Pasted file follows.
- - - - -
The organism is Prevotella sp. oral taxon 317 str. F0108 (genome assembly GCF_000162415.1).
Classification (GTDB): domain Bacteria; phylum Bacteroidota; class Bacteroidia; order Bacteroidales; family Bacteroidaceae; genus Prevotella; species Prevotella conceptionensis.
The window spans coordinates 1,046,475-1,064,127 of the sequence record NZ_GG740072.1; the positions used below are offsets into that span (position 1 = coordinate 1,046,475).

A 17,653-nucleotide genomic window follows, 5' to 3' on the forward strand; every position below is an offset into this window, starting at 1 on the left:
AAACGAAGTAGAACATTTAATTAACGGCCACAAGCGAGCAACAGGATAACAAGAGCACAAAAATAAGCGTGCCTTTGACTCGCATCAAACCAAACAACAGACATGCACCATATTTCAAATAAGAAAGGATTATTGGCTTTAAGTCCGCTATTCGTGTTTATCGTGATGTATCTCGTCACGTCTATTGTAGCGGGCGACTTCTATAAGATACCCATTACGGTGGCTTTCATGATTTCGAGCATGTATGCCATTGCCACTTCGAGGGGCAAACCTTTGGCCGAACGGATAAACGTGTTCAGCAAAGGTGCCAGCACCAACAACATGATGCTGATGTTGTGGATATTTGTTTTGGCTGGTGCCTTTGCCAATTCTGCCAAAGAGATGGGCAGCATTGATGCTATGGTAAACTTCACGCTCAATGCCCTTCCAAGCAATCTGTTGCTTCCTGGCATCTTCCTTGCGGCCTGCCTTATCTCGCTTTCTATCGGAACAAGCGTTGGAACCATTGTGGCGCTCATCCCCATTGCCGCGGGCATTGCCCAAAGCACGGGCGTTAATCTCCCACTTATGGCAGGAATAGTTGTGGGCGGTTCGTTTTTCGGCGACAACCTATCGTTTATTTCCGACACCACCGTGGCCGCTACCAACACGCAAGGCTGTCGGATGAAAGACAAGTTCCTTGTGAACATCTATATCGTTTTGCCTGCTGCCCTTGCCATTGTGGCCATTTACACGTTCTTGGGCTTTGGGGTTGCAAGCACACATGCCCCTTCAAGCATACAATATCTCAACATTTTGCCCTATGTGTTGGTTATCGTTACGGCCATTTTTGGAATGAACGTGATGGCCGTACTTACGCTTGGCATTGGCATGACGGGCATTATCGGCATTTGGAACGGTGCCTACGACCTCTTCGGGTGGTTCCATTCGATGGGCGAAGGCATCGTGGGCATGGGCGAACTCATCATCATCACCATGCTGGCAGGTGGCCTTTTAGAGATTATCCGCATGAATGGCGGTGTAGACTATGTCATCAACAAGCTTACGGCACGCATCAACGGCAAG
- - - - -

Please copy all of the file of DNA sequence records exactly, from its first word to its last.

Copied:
The organism is Prevotella sp. oral taxon 317 str. F0108 (genome assembly GCF_000162415.1).
Classification (GTDB): domain Bacteria; phylum Bacteroidota; class Bacteroidia; order Bacteroidales; family Bacteroidaceae; genus Prevotella; species Prevotella conceptionensis.
The window spans coordinates 1,046,475-1,064,127 of the sequence record NZ_GG740072.1; the positions used below are offsets into that span (position 1 = coordinate 1,046,475).

A 17,653-nucleotide genomic window follows, 5' to 3' on the forward strand; every position below is an offset into this window, starting at 1 on the left:
AAACGAAGTAGAACATTTAATTAACGGCCACAAGCGAGCAACAGGATAACAAGAGCACAAAAATAAGCGTGCCTTTGACTCGCATCAAACCAAACAACAGACATGCACCATATTTCAAATAAGAAAGGATTATTGGCTTTAAGTCCGCTATTCGTGTTTATCGTGATGTATCTCGTCACGTCTATTGTAGCGGGCGACTTCTATAAGATACCCATTACGGTGGCTTTCATGATTTCGAGCATGTATGCCATTGCCACTTCGAGGGGCAAACCTTTGGCCGAACGGATAAACGTGTTCAGCAAAGGTGCCAGCACCAACAACATGATGCTGATGTTGTGGATATTTGTTTTGGCTGGTGCCTTTGCCAATTCTGCCAAAGAGATGGGCAGCATTGATGCTATGGTAAACTTCACGCTCAATGCCCTTCCAAGCAATCTGTTGCTTCCTGGCATCTTCCTTGCGGCCTGCCTTATCTCGCTTTCTATCGGAACAAGCGTTGGAACCATTGTGGCGCTCATCCCCATTGCCGCGGGCATTGCCCAAAGCACGGGCGTTAATCTCCCACTTATGGCAGGAATAGTTGTGGGCGGTTCGTTTTTCGGCGACAACCTATCGTTTATTTCCGACACCACCGTGGCCGCTACCAACACGCAAGGCTGTCGGATGAAAGACAAGTTCCTTGTGAACATCTATATCGTTTTGCCTGCTGCCCTTGCCATTGTGGCCATTTACACGTTCTTGGGCTTTGGGGTTGCAAGCACACATGCCCCTTCAAGCATACAATATCTCAACATTTTGCCCTATGTGTTGGTTATCGTTACGGCCATTTTTGGAATGAACGTGATGGCCGTACTTACGCTTGGCATTGGCATGACGGGCATTATCGGCATTTGGAACGGTGCCTACGACCTCTTCGGGTGGTTCCATTCGATGGGCGAAGGCATCGTGGGCATGGGCGAACTCATCATCATCACCATGCTGGCAGGTGGCCTTTTAGAGATTATCCGCATGAATGGCGGTGTAGACTATGTCATCAACAAGCTTACGGCACGCATCAACGGCAAG